This section is from the book "The Gardener's Monthly And Horticulturist V20", by Thomas Meehan. See also: Four-Season Harvest: Organic Vegetables from Your Home Garden All Year Long.
During the second year the creeping, rhizo-matic character of the plant is manifested; also, it increases rapidly in size. The whorl of leaves now produced, from one-half an inch to several inches beyond the first whorl, are long and large, two to three inches long by half an inch wide, the whole striated with longitudinal veins, and colored with yellow and crimson. Often, too, the other kind of leaves make their appearance, forming one or more of the first members of the whorl. So very different are they at the very beginning that it seems impossible that both forms should be found on the same plant. They may be larger or smaller than the infantile form (often but half an inch long, ) but still they will be perfect types of the true Darlingtonia leaf - the twisted petiole, the swelling, light-admitting hood, the small, round aperture facing downward, the enormous, depending, curling, flaming, and, in the season, honey-smeared, two-parted lamina or true leaf.
The fourth year's leaves and all subsequent are all of the vaulted, big-mustached form - the plant is of age, is mature; but occasionally on offsets and runners from weak plants at any age, the infant form of leaf is found, but no graded, transitional stages have yet been detected, though much research has been applied in this particular direction, as bearing upon the popular theory of evolution. The linear, strict petiole, with upturned mouth and long, naked, midrib, always accompanies the infant form, while the adult leaf is never deficient in the least characteristic feature of its wondrous organism.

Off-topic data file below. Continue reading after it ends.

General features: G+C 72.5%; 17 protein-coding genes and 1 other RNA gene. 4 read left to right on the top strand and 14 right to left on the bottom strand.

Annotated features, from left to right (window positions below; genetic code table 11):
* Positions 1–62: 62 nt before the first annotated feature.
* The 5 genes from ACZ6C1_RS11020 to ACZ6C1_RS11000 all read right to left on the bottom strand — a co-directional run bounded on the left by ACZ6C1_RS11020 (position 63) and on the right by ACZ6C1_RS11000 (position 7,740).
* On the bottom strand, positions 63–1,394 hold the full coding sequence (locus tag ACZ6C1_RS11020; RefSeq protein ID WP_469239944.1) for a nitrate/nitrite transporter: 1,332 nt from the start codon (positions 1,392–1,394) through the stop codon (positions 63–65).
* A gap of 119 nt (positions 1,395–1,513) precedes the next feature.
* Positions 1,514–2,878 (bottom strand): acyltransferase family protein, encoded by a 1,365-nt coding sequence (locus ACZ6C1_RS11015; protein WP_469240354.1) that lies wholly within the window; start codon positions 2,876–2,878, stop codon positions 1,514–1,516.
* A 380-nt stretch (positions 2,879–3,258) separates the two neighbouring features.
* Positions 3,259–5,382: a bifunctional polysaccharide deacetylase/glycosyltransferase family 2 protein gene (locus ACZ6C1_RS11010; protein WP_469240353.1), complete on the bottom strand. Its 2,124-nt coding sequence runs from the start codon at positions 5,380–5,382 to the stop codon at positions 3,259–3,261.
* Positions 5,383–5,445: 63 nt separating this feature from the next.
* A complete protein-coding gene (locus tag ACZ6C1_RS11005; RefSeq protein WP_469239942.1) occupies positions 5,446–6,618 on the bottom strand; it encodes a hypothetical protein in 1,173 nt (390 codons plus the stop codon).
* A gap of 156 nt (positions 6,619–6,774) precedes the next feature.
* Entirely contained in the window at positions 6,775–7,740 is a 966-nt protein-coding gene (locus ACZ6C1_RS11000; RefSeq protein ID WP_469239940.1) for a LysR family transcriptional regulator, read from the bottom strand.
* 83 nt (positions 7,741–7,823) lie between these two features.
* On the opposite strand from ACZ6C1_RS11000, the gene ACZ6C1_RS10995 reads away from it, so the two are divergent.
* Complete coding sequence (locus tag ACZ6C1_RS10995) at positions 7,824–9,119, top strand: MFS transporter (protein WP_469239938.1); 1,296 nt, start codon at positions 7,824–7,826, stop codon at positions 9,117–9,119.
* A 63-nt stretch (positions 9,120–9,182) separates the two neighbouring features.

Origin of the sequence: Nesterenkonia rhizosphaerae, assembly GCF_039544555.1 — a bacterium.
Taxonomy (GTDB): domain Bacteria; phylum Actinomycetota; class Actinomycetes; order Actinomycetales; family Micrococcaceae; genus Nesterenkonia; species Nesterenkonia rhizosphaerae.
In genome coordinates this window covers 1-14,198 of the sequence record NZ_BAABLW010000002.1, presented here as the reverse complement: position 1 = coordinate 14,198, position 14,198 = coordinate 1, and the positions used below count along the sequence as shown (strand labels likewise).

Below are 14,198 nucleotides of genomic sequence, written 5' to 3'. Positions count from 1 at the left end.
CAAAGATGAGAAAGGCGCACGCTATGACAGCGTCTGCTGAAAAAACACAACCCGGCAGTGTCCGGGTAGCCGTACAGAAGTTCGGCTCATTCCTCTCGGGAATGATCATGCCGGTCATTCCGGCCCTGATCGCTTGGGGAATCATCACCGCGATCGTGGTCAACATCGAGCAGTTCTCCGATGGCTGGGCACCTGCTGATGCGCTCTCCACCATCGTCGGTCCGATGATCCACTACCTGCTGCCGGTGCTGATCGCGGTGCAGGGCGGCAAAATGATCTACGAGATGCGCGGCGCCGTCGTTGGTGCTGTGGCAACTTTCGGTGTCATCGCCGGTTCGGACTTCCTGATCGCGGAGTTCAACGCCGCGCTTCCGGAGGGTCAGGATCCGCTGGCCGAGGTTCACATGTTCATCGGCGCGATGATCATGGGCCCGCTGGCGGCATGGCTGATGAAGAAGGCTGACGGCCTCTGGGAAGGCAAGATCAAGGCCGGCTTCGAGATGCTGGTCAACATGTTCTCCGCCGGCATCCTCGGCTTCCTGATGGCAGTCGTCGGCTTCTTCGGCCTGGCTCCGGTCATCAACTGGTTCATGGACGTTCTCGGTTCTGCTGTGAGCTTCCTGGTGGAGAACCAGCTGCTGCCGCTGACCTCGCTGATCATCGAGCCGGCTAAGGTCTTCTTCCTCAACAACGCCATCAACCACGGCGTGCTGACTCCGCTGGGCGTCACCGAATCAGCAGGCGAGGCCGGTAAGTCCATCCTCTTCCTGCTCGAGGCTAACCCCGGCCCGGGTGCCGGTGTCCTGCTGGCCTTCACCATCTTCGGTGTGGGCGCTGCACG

I should have noted before, the manner of vernation or budding. In the bud, the petioles of both kinds of leaves first take form and extension. The midrib of the infant is but a minute, subulate spur; the future mustache of the adult form is a pair of involuted, close-rolled awl-shaped horns, not unlike those waxen pilose appendages which the incipient dandy sometimes displays beneath his nose.